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Woodland Trust HQ, Grantham, by Feilden Clegg Bradley Studios

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Feilden Clegg Bradley Studios’ low-energy construction and simple plan make this an office you want to work in, writes Kester Rattenbury. Photography by Peter Cook

At first sight, I’ve learned to expect to be underwhelmed by Feilden Clegg Bradley Studio’s (FCBS) mild, well-made, buildings. And to ignore my first reactions, and be absolutely gobsmacked by the extent of creativity and innovation that goes into making such exceptionally good, pleasurable places to be in, even on the most unpromising of sites. This is one of those projects.

Think Woodland Trust HQ and you’re probably imagining a delicate, responsive building in a fragile sylvan setting, not a low-grade commercial strip on the edge of Grantham.

But the Woodland Trust has had its HQ just across the road, in a brick-panelled industrial building, for years. It considered going sylvan, but it would have meant lots of relocation and driving – not so green. A site came up just over the arterial road, squeezed between a new warehouse and housing, next to the ten-pin bowling. Perfect. The mild, beautifully made exterior reads pretty normally for its site – it is, in its own way, a classic bit of strip-palazzo architecture on a car park in a typical English ribbon development – albeit in timber, exquisitely made, and with silver birches in the car park. It is, in all sorts of ways, respectful of its environment.

Oddly there are some metaphorical aspects to this. Despite the big, almost simple front, the building’s plan is based on a cranked spiral (a fern frond metaphor), winding outwards from the ‘woodland glade’ through which you enter. The facades are fenestrated and clad in uneven vertical strips, to suggest a birch grove. If this seems like an awkward cross between simple functionalism and hefty metaphor, in reality it works beautifully.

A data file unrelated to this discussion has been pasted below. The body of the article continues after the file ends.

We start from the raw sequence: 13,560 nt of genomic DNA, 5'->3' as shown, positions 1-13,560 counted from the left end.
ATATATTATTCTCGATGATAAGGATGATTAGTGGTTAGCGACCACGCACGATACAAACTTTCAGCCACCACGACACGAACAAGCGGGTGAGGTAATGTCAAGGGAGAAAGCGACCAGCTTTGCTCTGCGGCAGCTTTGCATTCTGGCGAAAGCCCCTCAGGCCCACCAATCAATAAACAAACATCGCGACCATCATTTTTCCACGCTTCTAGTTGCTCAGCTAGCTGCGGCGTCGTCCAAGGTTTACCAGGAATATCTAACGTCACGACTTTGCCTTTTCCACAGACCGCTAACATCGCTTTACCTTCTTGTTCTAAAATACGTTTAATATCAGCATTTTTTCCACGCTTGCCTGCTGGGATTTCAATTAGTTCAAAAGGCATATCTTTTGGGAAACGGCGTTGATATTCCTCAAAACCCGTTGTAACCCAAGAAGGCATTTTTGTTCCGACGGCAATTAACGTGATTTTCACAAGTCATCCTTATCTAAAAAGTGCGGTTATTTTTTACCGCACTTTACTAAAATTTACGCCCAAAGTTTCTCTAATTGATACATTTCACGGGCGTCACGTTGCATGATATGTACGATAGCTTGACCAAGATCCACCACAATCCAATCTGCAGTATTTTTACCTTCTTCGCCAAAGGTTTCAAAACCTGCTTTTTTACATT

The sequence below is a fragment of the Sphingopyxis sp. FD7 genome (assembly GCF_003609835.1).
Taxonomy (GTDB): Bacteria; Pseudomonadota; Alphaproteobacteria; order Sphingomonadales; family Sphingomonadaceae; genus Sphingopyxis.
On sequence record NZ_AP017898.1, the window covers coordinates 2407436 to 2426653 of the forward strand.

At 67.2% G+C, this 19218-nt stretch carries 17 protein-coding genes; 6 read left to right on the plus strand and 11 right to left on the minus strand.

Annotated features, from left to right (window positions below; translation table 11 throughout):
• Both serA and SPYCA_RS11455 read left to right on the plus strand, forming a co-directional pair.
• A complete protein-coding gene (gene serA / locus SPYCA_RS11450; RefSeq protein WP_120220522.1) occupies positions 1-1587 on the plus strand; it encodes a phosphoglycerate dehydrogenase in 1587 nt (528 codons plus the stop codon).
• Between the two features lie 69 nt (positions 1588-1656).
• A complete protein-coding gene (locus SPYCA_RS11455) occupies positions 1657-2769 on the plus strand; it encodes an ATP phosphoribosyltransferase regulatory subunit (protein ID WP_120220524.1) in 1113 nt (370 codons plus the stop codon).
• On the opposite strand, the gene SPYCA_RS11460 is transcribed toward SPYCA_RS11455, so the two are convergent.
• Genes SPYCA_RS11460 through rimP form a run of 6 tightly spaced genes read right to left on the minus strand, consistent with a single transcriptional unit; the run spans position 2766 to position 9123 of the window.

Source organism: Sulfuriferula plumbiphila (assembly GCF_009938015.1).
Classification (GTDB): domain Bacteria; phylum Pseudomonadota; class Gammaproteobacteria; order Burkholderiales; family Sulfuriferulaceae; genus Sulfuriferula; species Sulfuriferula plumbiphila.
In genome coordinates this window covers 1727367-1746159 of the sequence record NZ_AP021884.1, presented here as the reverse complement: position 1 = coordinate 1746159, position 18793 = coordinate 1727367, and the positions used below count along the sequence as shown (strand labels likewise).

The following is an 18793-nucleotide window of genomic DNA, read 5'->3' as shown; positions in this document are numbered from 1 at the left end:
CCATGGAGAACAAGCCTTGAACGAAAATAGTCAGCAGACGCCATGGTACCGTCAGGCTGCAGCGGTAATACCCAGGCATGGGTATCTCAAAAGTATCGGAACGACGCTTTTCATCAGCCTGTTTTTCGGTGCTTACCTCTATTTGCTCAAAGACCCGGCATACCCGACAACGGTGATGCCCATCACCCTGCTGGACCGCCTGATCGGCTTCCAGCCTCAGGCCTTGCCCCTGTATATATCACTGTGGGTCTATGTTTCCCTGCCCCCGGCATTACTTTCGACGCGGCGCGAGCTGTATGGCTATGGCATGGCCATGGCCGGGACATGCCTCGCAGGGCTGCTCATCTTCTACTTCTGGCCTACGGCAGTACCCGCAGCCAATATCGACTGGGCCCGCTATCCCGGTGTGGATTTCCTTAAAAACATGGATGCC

From that car park front, you go down the side of the building toward a gate that leads into a different scale of space; an irregular courtyard landscaped with birches, benches and ferns; an outside social space winding up to bike stores and an outdoor meeting area.

From this scale it’s immediately human. The long, south-facing strip windows are varied in height and width and with different opening components and brise soleils. And, through them you see this layered, shaded view, sometimes straight through the building to the car park and trees on the other side. This ‘view through a forest’ analogy does work, and surely because of the absolute care with which it’s made and detailed, from close to large scale.

This is, tangibly, a socially planned building. The Woodland Trust’s old offices were compartmentalised. Here, it’s the opposite. The outside, social ‘glade’ opens straight into another social ‘heart’ – the big volume of the entrance, going straight up to the high, sunlit roof, overlooked by galleries on both the upper floors. This is clearly not just for show. On one side, there’s an open kitchen and education area, where you’d usually have art or reception; on the other, there’s the big open stairwell between you and the main office areas. It’s simple colours: white, grey, muted timber, lit by flashes of bright green.

It’s clear you are meant not only to work here, but make yourself comfortable. From inside the offices, the building performs one of those minor miracles – it re-crops the immediate environment to give lovely views: the mildly rolling wooded horizon; the church spire; the rooftops of a nice English country town.

There are a number of construction innovations. Because of the value of concrete soffits for thermal cooling in office buildings, many ‘environmentally’ conceived office buildings often use concrete frame construction, despite its embodied energy. But this brief implicitly suggested timber construction, far better in carbon terms. In particular, FCBS wanted to try new cross-laminated timber construction; you cut holes for windows and doors ‘just like a cardboard model’, project architect Will Garner explains.